From 1986 to 1989, during my most intense years of childhood baseball fandom, the Royals did not make the playoffs, but were highly competitive and featured the dazzling talents of Bo Jackson. However, the team made some epically bad personnel decisions, which combined with new baseball economics that have made it extremely difficult for small market teams to succeed, created a perfect storm of futility. In 1987 entering into a period when low-revenue teams have no margin for error, the Royals traded future ace David Cone for career backup catcher Ed Hearn. After their successful 1989 campaign, they made two big free agent signings that turned out to be big time busts: pitchers Mark and Storm Davis. Once the old core of the team aged and retired, the Royals really dropped off. From 1995 to today, the Royals have had a winning record just once, in 2003. In that same period, they have lost 100 games in four different seasons, including three in a row from 2004 to 2006.
That run of awful seasons followed their aforementioned hope-raising winning campaign of 2003, a turn of events that would crush the souls of most baseball fans. Making matters worse, the Royals have groomed a great deal of top talent, only to lose it to better financed teams. Johnny Damon, Zach Greinke, Carlos Beltran, and Jermaine Dye have all flown the coop, in some cases to bring titles to other teams. Damon led off for the "idiots" Red Sox of 2004, and Dye won the World Series MVP in 2005 while bringing Chicago its first World Series victory since 1917. Holding onto talent has not been a priority, since in 2011 the Royals had the lowest payroll of any team in the major leagues. They had a $35 million payroll, compared to $202 million for the Yankees and $168 million for the Red Sox.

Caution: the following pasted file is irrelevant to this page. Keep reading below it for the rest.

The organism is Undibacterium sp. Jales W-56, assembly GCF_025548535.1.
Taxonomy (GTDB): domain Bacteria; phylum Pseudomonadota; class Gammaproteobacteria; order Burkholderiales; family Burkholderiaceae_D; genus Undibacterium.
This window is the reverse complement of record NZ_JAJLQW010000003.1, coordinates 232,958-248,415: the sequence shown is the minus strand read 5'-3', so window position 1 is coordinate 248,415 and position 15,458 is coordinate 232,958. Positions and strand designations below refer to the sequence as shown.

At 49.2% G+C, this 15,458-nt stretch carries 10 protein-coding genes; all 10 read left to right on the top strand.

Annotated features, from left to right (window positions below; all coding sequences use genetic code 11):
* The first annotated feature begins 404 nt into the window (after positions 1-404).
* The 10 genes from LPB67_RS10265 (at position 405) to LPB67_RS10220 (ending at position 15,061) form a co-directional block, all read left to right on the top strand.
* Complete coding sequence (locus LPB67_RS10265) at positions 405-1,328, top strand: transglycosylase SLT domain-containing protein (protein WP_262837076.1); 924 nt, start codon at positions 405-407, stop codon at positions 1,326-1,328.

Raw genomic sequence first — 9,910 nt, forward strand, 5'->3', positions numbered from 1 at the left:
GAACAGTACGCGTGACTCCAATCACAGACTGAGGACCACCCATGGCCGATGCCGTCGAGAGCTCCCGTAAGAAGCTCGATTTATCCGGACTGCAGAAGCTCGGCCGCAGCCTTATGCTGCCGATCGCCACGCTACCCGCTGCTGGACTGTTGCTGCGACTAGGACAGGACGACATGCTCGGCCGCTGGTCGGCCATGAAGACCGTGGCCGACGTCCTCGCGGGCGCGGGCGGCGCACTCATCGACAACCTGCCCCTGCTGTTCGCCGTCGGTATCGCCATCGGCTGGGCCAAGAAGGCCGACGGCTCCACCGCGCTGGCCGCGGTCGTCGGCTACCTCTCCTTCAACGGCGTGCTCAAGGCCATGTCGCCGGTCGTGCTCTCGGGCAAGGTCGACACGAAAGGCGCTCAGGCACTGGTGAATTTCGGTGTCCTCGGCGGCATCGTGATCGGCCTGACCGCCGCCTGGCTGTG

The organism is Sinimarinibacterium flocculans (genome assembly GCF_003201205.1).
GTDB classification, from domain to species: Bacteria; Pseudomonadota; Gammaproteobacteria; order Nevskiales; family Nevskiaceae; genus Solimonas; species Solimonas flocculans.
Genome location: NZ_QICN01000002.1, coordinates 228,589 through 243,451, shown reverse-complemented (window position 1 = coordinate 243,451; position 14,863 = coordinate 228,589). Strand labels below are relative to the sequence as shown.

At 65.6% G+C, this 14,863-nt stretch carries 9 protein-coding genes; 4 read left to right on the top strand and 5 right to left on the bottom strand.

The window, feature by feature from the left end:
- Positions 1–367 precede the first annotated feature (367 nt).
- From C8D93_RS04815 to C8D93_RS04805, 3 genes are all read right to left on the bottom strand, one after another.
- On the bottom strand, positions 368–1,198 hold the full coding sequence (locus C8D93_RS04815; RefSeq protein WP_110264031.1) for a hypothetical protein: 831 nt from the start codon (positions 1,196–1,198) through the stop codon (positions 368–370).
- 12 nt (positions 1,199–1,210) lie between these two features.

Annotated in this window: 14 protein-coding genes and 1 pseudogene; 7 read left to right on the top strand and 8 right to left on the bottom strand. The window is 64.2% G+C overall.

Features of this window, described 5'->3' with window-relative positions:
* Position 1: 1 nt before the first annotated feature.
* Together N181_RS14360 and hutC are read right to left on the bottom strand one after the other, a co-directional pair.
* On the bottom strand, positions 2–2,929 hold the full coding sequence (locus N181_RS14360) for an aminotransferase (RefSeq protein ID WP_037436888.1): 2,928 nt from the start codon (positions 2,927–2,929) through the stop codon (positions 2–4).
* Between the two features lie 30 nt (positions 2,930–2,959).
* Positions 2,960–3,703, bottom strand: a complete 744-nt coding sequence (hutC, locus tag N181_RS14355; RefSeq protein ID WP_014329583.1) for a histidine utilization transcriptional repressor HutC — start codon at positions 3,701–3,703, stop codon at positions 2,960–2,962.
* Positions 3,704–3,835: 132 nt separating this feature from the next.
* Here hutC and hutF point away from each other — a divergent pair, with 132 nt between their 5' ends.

Small market teams can indeed compete (though not always long term), that was the lesson of Billy Beane's moneyball tactics in Oakland, and Tampa Bay's success in recent years. (Of course, Beane's stable of pitchers had nothing to do with his game plan, proving that it takes a fair amount of luck to win with a low payroll.) However, behind each success story are teams like the Royals and Pirates mired in decades of failure. When I look at the Royals, a once proud and dominant franchise that now is lucky not to lose ninety games, I feel relieved that I switched allegiances, but mostly sad that in baseball, as in the rest of American life these days, money equals power and success, and those without wealth will have to work five times as hard and be ten times as lucky to get ahead.